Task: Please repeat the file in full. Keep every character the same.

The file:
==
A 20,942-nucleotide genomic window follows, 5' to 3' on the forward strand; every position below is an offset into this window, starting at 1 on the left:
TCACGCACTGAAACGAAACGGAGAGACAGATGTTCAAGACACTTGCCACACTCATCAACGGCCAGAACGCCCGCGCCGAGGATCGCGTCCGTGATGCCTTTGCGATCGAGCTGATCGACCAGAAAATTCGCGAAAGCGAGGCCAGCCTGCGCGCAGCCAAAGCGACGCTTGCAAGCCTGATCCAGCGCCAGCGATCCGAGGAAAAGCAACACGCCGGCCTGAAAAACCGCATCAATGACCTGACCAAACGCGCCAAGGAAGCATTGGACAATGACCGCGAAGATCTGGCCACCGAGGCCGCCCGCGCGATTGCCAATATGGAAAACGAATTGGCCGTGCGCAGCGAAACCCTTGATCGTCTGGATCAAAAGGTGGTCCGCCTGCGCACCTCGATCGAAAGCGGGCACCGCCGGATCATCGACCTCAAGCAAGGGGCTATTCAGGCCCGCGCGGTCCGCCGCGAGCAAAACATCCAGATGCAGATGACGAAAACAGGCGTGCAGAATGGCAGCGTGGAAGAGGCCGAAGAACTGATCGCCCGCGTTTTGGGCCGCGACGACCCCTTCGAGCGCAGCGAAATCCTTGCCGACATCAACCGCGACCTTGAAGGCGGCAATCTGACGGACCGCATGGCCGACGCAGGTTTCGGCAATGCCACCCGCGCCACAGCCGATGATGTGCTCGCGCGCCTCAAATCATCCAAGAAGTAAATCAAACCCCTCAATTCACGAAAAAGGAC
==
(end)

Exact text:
A 20,942-nucleotide genomic window follows, 5' to 3' on the forward strand; every position below is an offset into this window, starting at 1 on the left:
TCACGCACTGAAACGAAACGGAGAGACAGATGTTCAAGACACTTGCCACACTCATCAACGGCCAGAACGCCCGCGCCGAGGATCGCGTCCGTGATGCCTTTGCGATCGAGCTGATCGACCAGAAAATTCGCGAAAGCGAGGCCAGCCTGCGCGCAGCCAAAGCGACGCTTGCAAGCCTGATCCAGCGCCAGCGATCCGAGGAAAAGCAACACGCCGGCCTGAAAAACCGCATCAATGACCTGACCAAACGCGCCAAGGAAGCATTGGACAATGACCGCGAAGATCTGGCCACCGAGGCCGCCCGCGCGATTGCCAATATGGAAAACGAATTGGCCGTGCGCAGCGAAACCCTTGATCGTCTGGATCAAAAGGTGGTCCGCCTGCGCACCTCGATCGAAAGCGGGCACCGCCGGATCATCGACCTCAAGCAAGGGGCTATTCAGGCCCGCGCGGTCCGCCGCGAGCAAAACATCCAGATGCAGATGACGAAAACAGGCGTGCAGAATGGCAGCGTGGAAGAGGCCGAAGAACTGATCGCCCGCGTTTTGGGCCGCGACGACCCCTTCGAGCGCAGCGAAATCCTTGCCGACATCAACCGCGACCTTGAAGGCGGCAATCTGACGGACCGCATGGCCGACGCAGGTTTCGGCAATGCCACCCGCGCCACAGCCGATGATGTGCTCGCGCGCCTCAAATCATCCAAGAAGTAAATCAAACCCCTCAATTCACGAAAAAGGAC